In Greece, Vlassis Caniaris (1928-2011) ranks among the most widely known artists of his generation. In 1958, he presented the first exhibition of abstract paintings to be held there, and adopted a critical position on political and social issues in his work. Beyond the borders of his home country, Caniaris is frequently viewed as an artists artist: while his work is known among and appraised among international artists, he has been almost forgotten by the wider art world after his major international exhibitions between the 1960s and 1990s. Following his death in 2011, the GAK Gesellschaft für Aktuelle Kunst
is staging the first solo exhibition by Caniaris outside Greece since 1992, hopefully initiating a long overdue process of rediscovery.
Caniaris work reveals a tremendous artistic development both in terms of its formal aspects and thematic diversity. Striking out on his own from the 1950s onward, Caniaris explored the aesthetic concerns of the art of his time from an independent perspective, achieving different results to his contemporaries (such as Robert Rauschenberg, Jasper Johns, or Cy Twombly). While living in Rome (1956-1960), he yet focused his practice on two-dimensional images turning from realism (Athens (Zoro), 1956) towards abstraction (Le Catastrophe de Marcinelle, 1957, Hommage to the Walls of Athens, 1959) and the opening of the surface towards the space (Space within Space and Proposal for a Space, 1960). Parallel to this formal experiments his work always took socio-political questions of its time into account: for example, the death of 400 miners at the Belgian mine of Marcinelle or the political situation in Greece and the construction boom of the post-war era.
The discovery of chicken wire, cast and clothes striked a new path in his time in Paris (1960-1967 und 1969-1973). Now he sought to dissolve the surface of his works and opened his practice to three-dimensionality, assemblage and objet trouvé, here, too, while connecting the results with socially relevant topics (Back and Forth, The Medal and Us, Only this, all 1962, Coexistence, 1964, Probable Architectures, 1965, and Untitled, 1966).
The political situation in Caniaris home country (to which he returned in 1967 to participate in the resistance movement against the Greek military junta until he was forced to leave again in 1969) and his experiences in Berlin (while his DAAD residency, 1973-1975) heightened his interest in formal questions and contributed to the growing socio-political dimension of his work. Issues like democracy and freedom, migration and footlessness, restriction and consumption already draw a certain image of our society which today, roundabout 40 years later and in the course of a global economic crisis, gains back a sad currentness (Perspective, 1971, Possible Background, Untitled and Childs Room, both 1974).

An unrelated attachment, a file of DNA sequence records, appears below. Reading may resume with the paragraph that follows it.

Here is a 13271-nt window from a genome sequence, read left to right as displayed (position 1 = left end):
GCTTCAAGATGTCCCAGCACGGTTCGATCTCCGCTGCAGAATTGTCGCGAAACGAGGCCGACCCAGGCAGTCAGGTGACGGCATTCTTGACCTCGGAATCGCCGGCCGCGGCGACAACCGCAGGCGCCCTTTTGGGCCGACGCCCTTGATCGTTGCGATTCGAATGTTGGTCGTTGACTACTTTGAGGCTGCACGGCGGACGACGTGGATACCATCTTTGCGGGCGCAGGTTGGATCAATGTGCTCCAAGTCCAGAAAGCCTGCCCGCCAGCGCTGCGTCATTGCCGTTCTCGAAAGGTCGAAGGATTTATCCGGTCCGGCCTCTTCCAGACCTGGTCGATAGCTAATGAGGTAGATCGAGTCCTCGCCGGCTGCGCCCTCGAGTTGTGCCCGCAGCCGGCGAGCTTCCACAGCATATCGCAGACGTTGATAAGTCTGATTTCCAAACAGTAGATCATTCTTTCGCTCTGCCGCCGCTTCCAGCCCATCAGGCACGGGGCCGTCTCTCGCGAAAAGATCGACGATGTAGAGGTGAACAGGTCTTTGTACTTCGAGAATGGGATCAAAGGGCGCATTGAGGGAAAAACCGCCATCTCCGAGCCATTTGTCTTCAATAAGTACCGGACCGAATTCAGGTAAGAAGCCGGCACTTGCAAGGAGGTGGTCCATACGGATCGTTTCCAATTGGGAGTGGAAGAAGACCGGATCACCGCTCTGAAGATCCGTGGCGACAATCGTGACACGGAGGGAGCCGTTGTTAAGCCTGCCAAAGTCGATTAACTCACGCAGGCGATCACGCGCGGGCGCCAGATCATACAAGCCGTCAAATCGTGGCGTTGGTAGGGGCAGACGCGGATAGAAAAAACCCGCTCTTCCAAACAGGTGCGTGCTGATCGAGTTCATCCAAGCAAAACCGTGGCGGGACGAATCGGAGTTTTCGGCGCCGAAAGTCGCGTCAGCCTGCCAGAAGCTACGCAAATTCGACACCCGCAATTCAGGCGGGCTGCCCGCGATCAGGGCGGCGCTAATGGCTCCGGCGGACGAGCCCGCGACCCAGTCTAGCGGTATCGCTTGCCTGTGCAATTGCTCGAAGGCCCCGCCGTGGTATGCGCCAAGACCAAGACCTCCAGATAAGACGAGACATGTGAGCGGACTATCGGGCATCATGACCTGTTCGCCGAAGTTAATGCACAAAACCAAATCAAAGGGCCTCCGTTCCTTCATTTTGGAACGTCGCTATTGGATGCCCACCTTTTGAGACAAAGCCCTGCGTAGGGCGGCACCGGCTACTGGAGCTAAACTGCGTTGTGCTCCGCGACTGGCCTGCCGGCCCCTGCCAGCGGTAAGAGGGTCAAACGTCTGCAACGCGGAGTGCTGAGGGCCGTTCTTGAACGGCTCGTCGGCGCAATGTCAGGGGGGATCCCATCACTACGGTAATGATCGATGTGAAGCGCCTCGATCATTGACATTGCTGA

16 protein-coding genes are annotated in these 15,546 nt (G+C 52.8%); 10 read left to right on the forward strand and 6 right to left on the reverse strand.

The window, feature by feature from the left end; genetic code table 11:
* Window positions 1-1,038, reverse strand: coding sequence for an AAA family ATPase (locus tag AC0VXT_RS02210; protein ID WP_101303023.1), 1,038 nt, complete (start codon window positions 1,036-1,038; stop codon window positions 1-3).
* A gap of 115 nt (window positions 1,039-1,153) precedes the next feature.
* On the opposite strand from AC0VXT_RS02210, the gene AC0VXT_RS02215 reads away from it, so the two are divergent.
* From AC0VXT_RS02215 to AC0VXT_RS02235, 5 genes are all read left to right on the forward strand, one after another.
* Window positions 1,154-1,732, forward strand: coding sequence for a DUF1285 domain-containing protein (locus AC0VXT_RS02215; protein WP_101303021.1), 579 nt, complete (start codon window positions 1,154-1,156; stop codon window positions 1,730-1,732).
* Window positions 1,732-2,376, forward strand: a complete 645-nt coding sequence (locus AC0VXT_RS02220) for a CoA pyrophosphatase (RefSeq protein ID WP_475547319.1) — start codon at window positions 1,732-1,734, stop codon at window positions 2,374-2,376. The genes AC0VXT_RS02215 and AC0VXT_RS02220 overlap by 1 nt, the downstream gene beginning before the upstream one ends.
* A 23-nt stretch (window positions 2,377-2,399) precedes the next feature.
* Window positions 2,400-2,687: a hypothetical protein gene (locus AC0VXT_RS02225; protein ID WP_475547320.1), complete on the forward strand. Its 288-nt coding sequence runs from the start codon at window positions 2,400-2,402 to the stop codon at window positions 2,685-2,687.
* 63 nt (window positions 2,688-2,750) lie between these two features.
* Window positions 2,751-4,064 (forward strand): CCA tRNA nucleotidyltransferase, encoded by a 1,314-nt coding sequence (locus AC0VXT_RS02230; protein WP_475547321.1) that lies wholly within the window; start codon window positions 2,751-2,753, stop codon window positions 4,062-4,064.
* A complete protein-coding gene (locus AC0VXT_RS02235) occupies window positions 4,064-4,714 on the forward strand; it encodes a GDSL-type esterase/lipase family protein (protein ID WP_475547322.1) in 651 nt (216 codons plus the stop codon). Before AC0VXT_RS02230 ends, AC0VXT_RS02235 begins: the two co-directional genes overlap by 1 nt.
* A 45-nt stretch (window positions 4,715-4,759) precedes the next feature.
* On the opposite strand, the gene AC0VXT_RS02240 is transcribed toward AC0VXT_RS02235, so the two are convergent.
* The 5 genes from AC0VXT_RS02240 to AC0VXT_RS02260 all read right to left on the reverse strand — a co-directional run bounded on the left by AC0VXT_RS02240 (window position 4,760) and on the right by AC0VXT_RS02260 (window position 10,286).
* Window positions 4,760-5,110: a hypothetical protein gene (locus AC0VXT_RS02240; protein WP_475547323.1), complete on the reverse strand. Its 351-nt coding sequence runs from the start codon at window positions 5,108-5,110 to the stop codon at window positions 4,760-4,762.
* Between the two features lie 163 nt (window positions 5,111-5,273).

Since the 1980s, Caniaris artistic production decreases significantly in its quantity due to his doubts that art actually could change a society. His interest in theatre, which was already present during his studies where he produced several stage designs and which becomes visible in pieces like Possible Background or Childs Room, intensifies through staging entire rooms, entire environments, which however could not be reconstructed for the show at the GAK after his death. Nevertheless the quality and subject matter of his work remain comprehensible in the late sculptures and paintings: the struggle with the image and the idea of art as a anti-elitist force which interferes in social questions and redefines itself constantly (Whatever the people want... , 2003, Untitled, 2004, and Observer of History, 2006).
Caniaris visual language is distinctive and surprising for its period, leading to invitations to show his work at the Venice Biennale (1988) and Documenta 6 (1977), along with numerous solo exhibitions (incl. shows at the Musée dArt Moderne de la Ville de Paris (1970), Moderna Museet, Stockholm (1972) and the ICA Institute of Contemporary Arts, London (1976)). His unique idiom of forms and materials, developed in the 1960s and 1970s, has influenced artists up to the present day. Caniaris objects and installations demonstrate a treatment of material that has become established practice in contemporary works by artists such as Jimmie Durham, Isa Genzken, Cathy Wilkes, or Kai Althoff (among others).
Underscoring his role as a source of inspiration for a younger generation of cultural producers, his exhibition at the GAK Gesellschaft für Aktuelle Kunst traces the development of Caniaris oeuvre across his career.